During the outbreak of giardiasis in the autumn of 2004 most patients presented to their general practitioner and received treatment and follow up in primary care.
Several patients did not recover as expected following treatment: Of the 119 patients identified at two general practices 89 were treated with metronidazole. Fourteen (17%) were treated twice and 10 (11%) trice. In the end five patients with severe persisting symptoms were referred to the hospital.
Six months after the outbreak only three of the patients (2,5%) had the parasite detected in stool samples, but 37% reported persisting gastrointestinal symptoms. After one year this proportion was down to 19%.
The results from this project inspired the setting up of larger epidemiologic studies 2, 3, 6 and 10 years after the outbreak
About the project
This project was part of Knut-Arne Wensaas’ PhD thesis from 2011: «Giardiasis in Bergen. Outbreak and clinical consequences».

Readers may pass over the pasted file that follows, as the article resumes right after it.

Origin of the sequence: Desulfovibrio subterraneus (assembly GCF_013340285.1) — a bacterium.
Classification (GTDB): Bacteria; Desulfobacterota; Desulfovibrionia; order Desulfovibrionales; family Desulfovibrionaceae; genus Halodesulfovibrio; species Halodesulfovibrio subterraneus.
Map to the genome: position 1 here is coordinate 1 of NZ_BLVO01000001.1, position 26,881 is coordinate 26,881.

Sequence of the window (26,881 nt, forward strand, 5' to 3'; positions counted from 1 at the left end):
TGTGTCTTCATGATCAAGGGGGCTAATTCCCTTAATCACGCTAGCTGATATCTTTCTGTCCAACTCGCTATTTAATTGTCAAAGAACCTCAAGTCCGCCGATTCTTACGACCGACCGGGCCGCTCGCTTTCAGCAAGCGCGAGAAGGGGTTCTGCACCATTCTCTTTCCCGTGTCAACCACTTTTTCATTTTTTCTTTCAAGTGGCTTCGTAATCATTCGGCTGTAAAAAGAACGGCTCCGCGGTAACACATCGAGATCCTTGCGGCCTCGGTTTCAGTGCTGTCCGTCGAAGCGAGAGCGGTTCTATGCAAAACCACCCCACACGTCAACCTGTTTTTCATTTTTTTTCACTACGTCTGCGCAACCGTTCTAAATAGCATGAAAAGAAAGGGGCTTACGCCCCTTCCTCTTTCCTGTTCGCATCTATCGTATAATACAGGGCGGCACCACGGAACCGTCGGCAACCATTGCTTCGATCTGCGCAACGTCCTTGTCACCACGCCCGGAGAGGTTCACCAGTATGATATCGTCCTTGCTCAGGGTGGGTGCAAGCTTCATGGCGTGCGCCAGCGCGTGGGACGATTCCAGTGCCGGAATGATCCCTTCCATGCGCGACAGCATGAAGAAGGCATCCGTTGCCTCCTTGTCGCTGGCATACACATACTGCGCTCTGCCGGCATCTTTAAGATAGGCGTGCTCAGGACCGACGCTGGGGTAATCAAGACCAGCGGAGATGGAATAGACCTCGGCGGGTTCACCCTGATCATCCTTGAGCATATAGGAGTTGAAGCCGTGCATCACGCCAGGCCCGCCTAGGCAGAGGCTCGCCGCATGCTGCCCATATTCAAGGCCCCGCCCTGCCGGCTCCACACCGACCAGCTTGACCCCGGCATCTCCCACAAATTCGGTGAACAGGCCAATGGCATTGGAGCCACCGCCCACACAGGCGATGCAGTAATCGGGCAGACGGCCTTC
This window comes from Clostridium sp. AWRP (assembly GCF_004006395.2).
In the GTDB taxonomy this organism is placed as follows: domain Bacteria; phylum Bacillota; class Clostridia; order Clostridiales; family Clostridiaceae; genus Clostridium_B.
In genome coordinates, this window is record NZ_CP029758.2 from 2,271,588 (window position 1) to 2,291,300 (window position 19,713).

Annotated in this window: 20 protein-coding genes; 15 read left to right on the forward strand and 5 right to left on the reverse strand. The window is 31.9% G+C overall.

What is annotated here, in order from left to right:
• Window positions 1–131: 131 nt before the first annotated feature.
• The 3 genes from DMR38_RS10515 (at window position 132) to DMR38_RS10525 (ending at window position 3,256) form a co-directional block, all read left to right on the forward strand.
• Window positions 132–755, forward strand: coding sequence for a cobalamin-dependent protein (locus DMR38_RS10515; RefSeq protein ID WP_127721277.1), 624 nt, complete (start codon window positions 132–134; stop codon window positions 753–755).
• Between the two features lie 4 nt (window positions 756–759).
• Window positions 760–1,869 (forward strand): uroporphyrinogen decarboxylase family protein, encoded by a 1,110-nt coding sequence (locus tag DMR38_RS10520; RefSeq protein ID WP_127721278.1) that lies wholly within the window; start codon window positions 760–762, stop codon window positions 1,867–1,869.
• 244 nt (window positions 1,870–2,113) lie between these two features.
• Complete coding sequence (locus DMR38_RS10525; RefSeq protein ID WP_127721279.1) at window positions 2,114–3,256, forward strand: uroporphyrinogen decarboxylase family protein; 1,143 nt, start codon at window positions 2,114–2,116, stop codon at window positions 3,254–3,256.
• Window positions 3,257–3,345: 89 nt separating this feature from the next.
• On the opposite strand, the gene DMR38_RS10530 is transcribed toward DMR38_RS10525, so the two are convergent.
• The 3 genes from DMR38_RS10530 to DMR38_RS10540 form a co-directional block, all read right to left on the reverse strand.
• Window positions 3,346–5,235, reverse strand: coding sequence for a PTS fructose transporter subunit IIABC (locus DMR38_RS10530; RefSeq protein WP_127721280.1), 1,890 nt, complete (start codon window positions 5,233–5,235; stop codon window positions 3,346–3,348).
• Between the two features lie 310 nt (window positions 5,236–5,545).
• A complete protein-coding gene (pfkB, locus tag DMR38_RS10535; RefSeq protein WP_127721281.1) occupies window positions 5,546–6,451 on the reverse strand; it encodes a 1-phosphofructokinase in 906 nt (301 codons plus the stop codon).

The parasite Giardia lamblia is the cause of acute and chronic gastroenteritis with varying clinical presentation. Patients consulted their GP at different stages of the infection, and the main consequences of the outbreak were handled in primary care. The outbreak in Bergen, unlike other outbreaks of giardiasis in Europe and North America, prompted several research projects investigating the acute clinical consequences and complications for the patients.
In this project 134 patients presenting at one of two general practices with giardiasis based on a clinical case definition were identified. As many patients had fallen sick several weeks before the outbreak was detected inclusion based on a positive stool sample or specific diagnosis would exclude many cases. 119 of the patients consented to participate in the study.